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11 Triple Net Lease Pros And Cons
Let’s start off with the property owners and how these leases would be advantageous to them.
Pros of a Triple Net Lease – Property Owners
As we’ve discussed thus far, investing in a triple net lease property comes with many pros such as:
1) Long term lease – This is one of the biggest advantages to the property owner as most of these leases are structured to last 15+ years. This helps with reducing the risk of the property sitting vacant over long periods of time.
2) Limited landlord duties – As previously mentioned, the tenant in NNN leases pay for the taxes, insurance and maintenance.
3) Reliable, stable income – Usually these leases are structured with either a flat rent or a fixed increase. This means that owners can expect a steady income on an annual basis. A standard agreement includes up to a 3% fixed increase to account for inflation, providing growth to the property owner.
4) The property can be sold with the lease – A plus for owners is that they have the option to sell the property even with the lease in place and the property occupied. If this is the case, the lease will transfer with the property’s sale. This protects the tenant from eviction.
Pros of a Triple Net Lease – Tenants
1) Location, location, location – For tenants, nothing is better for business than prime location. NNN lease properties are usually situated in fantastic, accessible locations which helps a tenant gain traffic and exposure to customers who frequent other businesses in the area.
2) Tax benefits – Even though tenants are responsible for paying the building’s property taxes, they can use these to achieve tax benefits for their business.
3) Consistent operating expenses – One of the biggest pros for tenants is the consistency of operating expenses. Because they know their upfront costs, they can make better decisions on how to optimize such expenses.
Cons of a Triple Net Lease – Property Owners
You maybe asking yourself, “What could possibly be a downside for property owners?”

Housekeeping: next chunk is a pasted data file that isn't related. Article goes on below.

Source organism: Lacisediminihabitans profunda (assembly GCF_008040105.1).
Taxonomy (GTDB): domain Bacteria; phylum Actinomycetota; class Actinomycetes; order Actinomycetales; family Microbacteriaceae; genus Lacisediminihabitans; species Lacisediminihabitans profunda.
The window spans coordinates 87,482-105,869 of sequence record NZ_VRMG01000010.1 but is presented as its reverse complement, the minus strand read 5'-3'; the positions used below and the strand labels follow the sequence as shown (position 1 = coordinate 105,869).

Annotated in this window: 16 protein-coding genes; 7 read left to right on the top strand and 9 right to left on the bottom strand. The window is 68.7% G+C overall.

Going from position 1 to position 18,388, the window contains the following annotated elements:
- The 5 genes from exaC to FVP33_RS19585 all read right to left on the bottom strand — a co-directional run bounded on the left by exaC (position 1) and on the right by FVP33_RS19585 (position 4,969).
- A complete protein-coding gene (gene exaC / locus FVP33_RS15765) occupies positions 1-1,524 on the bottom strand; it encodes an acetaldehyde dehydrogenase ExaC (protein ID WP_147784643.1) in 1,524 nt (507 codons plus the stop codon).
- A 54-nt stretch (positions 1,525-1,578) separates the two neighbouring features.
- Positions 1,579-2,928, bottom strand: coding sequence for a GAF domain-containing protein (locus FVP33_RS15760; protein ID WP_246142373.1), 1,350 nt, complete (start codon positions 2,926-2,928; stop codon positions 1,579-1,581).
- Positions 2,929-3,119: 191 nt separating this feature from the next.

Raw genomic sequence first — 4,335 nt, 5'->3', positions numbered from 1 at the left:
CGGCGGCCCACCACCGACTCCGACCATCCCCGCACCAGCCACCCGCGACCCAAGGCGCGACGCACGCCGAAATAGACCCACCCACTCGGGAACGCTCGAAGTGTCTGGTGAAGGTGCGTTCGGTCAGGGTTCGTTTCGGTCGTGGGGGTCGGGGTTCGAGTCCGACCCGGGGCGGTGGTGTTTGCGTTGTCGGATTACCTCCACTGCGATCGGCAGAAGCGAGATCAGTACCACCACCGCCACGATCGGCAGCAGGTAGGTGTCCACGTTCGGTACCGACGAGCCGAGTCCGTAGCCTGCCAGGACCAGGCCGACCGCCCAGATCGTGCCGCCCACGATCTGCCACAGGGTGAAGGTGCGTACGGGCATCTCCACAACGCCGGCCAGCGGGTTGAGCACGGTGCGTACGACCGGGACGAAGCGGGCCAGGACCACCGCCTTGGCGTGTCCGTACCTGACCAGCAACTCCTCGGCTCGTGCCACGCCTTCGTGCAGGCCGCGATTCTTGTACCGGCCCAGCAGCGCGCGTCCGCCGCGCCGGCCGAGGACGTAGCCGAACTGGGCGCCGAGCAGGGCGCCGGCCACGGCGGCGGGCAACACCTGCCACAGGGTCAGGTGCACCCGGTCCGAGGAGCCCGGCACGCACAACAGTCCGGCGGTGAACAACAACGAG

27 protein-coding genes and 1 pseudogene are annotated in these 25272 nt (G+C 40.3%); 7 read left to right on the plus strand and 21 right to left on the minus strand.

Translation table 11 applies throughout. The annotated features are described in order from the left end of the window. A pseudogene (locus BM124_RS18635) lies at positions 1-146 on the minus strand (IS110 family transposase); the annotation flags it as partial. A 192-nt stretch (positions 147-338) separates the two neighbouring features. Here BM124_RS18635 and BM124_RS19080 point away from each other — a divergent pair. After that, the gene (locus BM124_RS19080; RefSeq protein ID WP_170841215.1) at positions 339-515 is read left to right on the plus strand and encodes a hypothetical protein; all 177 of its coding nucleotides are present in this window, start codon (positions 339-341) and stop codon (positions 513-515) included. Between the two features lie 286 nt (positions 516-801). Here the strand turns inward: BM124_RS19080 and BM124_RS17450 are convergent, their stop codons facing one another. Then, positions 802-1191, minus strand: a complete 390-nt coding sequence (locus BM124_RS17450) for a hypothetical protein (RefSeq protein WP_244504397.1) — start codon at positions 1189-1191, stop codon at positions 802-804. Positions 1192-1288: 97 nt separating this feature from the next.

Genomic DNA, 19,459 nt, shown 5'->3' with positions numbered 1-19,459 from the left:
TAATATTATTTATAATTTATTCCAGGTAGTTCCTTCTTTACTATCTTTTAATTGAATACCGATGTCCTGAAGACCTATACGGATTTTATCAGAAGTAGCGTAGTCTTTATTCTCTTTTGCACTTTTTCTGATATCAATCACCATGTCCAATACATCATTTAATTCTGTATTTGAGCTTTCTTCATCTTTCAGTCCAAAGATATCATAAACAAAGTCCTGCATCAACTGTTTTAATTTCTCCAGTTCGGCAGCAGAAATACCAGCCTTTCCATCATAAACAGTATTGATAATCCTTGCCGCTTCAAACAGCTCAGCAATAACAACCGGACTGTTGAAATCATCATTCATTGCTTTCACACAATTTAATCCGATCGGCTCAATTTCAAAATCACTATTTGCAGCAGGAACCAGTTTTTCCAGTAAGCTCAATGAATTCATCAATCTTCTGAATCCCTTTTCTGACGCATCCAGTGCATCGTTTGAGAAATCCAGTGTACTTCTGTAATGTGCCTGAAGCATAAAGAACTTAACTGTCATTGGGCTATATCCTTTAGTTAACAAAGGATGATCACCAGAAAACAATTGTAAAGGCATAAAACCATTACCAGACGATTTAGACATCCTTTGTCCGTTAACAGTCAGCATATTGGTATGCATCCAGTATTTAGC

Here’s a few limitations to consider:
1) Risk of vacancy – One of the top advantages of a NNN lease was the fact that most were long-term. While this is a great “pro,” it can also cause problems. If you don’t vet the tenant properly, then you increase the risk of them defaulting on the lease. If this is the case, it can result in loss of income while you try to fill the vacancy.
2) Capped earnings – Depending on what type of lease you offer, the long term tenant may only have to pay a fixed amount during that time. If this is the case, you’ll still benefit from the consistent cash flow, but your increased earning potential would be capped by not being able to increase the rent.
Cons of a Triple Net Lease – Tenants
Tenants should also be aware of some of the downsides of NNN leases including:
1) Tax Liabilities – Remember that one of the three main categories tenants pay in a NNN lease is the property taxes. This also means that they’ll be prone to any liabilities that could occur such as an incorrect tax remittance or late fees.B
2) Maintenance expenses – As previously stated, the tenant in a NNN lease is responsible for the expenses that go into the operation and upkeep of their business location. If they don’t have good credit, it maybe difficult for them to acquire any type of financing that’s involved with any of the additional expenses with running their business.
Most landlords that invest in commercial real estate usually prefer triple net leases for several reasons that were discussed previously including risk mitigation.
If you are considering investing in commercial real estate, make sure you find someone to help guide you to choose the properties that best suit your needs.